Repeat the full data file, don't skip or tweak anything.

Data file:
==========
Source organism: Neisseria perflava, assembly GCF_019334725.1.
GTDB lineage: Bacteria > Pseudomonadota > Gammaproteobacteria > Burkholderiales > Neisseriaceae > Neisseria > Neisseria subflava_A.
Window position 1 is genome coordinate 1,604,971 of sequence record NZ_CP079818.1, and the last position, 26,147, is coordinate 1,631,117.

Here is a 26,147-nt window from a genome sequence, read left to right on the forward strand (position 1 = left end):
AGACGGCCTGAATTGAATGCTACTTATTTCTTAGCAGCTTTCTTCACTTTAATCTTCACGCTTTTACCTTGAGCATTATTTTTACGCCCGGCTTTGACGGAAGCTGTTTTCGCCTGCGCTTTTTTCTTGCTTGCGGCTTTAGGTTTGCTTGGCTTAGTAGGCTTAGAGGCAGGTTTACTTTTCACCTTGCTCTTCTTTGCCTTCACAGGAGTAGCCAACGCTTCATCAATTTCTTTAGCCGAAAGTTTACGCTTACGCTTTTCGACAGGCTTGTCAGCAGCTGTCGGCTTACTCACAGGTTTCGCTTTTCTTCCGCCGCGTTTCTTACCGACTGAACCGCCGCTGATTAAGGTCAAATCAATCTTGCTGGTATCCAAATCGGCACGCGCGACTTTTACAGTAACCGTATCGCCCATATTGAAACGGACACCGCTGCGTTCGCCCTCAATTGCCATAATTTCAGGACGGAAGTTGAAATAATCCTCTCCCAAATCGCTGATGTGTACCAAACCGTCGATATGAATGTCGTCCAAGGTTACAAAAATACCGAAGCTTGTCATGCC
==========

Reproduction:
Source organism: Neisseria perflava, assembly GCF_019334725.1.
GTDB lineage: Bacteria > Pseudomonadota > Gammaproteobacteria > Burkholderiales > Neisseriaceae > Neisseria > Neisseria subflava_A.
Window position 1 is genome coordinate 1,604,971 of sequence record NZ_CP079818.1, and the last position, 26,147, is coordinate 1,631,117.

Here is a 26,147-nt window from a genome sequence, read left to right on the forward strand (position 1 = left end):
AGACGGCCTGAATTGAATGCTACTTATTTCTTAGCAGCTTTCTTCACTTTAATCTTCACGCTTTTACCTTGAGCATTATTTTTACGCCCGGCTTTGACGGAAGCTGTTTTCGCCTGCGCTTTTTTCTTGCTTGCGGCTTTAGGTTTGCTTGGCTTAGTAGGCTTAGAGGCAGGTTTACTTTTCACCTTGCTCTTCTTTGCCTTCACAGGAGTAGCCAACGCTTCATCAATTTCTTTAGCCGAAAGTTTACGCTTACGCTTTTCGACAGGCTTGTCAGCAGCTGTCGGCTTACTCACAGGTTTCGCTTTTCTTCCGCCGCGTTTCTTACCGACTGAACCGCCGCTGATTAAGGTCAAATCAATCTTGCTGGTATCCAAATCGGCACGCGCGACTTTTACAGTAACCGTATCGCCCATATTGAAACGGACACCGCTGCGTTCGCCCTCAATTGCCATAATTTCAGGACGGAAGTTGAAATAATCCTCTCCCAAATCGCTGATGTGTACCAAACCGTCGATATGAATGTCGTCCAAGGTTACAAAAATACCGAAGCTTGTCATGCC